Lyon County school superintendent resigning

Wayne Workman

Wayne Workman

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Lyon County School District Superintendent Wayne Workman has announced he will resign from his position due to personal circumstances effective June 30, 2024.

Workman, who served as a Dayton High School administrator and as the school district’s human resources director and deputy superintendent before becoming its top official in 2015, stated in a letter submitted to the district’s Board of Trustees on Oct. 24 that due to family challenges and circumstances, he would resign at the end of the current school year.

Workman, speaking to the Appeal on Wednesday, said he felt LCSD was “on an excellent track with everything going on.”

“I, of course, will champion all of that as best as I can … and I feel we will have an effective transition,” Workman said.

His current contract was set to expire in June 2026. He said his circumstances have “nothing to do with the newfound friends at our board meetings,” referring to recent frustrations that have arisen from discussions.

“I feel we have a great history of growing our own internal candidates, and we have some internally who would certainly be excellent candidates,” he said. “I would fully support that. It’s proven pretty well, at least in my opinion, for the last couple of superintendents.”

Workman considers the district’s JumpStart program, with its dual enrollment options to help students graduate with an associate’s degree, as a highlight.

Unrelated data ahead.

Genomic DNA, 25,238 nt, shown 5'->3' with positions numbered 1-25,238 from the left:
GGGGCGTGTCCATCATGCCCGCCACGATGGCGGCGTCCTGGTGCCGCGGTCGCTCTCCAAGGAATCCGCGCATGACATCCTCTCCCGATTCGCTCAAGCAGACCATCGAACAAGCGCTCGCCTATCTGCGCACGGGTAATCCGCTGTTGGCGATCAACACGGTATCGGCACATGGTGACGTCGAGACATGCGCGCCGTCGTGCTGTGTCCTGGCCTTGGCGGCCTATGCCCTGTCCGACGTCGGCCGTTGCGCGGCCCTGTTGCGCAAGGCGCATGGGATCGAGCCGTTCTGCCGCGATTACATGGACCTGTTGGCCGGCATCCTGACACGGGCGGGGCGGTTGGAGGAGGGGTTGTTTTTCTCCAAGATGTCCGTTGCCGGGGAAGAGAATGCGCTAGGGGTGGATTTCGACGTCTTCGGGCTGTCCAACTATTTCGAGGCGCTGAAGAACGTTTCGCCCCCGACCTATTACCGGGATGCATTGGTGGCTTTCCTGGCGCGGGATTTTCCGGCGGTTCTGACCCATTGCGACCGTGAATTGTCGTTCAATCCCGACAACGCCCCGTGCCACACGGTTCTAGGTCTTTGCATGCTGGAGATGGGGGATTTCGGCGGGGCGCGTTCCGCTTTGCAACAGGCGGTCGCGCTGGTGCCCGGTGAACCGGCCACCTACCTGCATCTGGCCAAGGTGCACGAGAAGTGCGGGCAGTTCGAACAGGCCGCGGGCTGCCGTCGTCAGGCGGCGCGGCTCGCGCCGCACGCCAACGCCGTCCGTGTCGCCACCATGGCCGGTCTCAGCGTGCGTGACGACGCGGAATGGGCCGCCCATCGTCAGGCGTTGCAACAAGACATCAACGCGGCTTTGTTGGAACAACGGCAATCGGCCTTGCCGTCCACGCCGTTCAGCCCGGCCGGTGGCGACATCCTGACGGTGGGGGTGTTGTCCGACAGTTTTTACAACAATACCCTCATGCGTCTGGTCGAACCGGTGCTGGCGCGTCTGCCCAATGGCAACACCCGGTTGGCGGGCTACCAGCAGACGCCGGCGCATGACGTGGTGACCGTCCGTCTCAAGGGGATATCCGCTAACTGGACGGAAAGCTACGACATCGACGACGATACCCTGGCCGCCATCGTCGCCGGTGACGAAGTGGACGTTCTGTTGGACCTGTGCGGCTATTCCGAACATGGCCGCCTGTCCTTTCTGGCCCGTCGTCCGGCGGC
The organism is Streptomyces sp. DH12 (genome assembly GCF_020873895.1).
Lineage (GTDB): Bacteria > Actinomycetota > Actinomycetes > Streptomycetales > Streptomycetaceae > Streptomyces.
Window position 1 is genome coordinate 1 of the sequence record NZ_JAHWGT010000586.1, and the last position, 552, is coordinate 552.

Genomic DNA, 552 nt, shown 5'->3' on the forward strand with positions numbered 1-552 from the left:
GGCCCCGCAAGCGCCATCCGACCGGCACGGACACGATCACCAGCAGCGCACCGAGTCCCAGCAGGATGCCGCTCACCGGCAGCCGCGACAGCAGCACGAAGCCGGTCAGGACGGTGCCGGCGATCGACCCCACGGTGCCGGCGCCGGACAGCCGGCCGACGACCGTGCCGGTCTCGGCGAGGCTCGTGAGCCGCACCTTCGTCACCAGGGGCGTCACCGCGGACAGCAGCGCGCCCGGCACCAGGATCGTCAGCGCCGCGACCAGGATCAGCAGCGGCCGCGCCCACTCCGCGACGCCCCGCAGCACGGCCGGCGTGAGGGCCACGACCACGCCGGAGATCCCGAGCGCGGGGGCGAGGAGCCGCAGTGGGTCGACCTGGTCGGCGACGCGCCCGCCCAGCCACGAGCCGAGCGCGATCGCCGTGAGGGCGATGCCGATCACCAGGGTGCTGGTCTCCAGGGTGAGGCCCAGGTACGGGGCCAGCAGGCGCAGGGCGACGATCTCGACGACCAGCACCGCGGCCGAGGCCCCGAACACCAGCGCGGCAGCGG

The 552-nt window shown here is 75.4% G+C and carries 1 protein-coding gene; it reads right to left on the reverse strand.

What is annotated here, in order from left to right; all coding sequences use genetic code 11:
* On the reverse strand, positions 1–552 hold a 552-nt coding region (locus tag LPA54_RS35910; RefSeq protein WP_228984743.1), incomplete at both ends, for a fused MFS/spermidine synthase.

“Our (career and technical education) programs and the different offerings that we’re able to do in our rural communities, I would definitely consider those an achievement, and then we’ve also done things to help our special needs population,” he said.

The Practical Assessment Exploration System, a career exploration lab that gives targeted job skills to middle school and high school students, is new this year and Workman said he’s been proud to see it go into effect.

Workman said he considers LCSD a “lighthouse community” working with the families whose students are a part of the local schools, and he said he was honored to work with the district’s educators.

“All four of my children have or will graduate from this incredible school district having achieved their personal education goals and setting them up for a successful life,” Workman stated in his letter. “I am so honored and privileged to serve with the amazing educators throughout LCSD, including you, who devote so much energy, love, and compassion to our students every single day.”

During the November meeting, Board President Phil Cowee has asked for an agenda item discussing the superintendent vacancy to begin taking action, Workman told the Appeal.

“They fully want to get moving on this and get someone in place as soon as possible to have a number of months (for the search),” he said.


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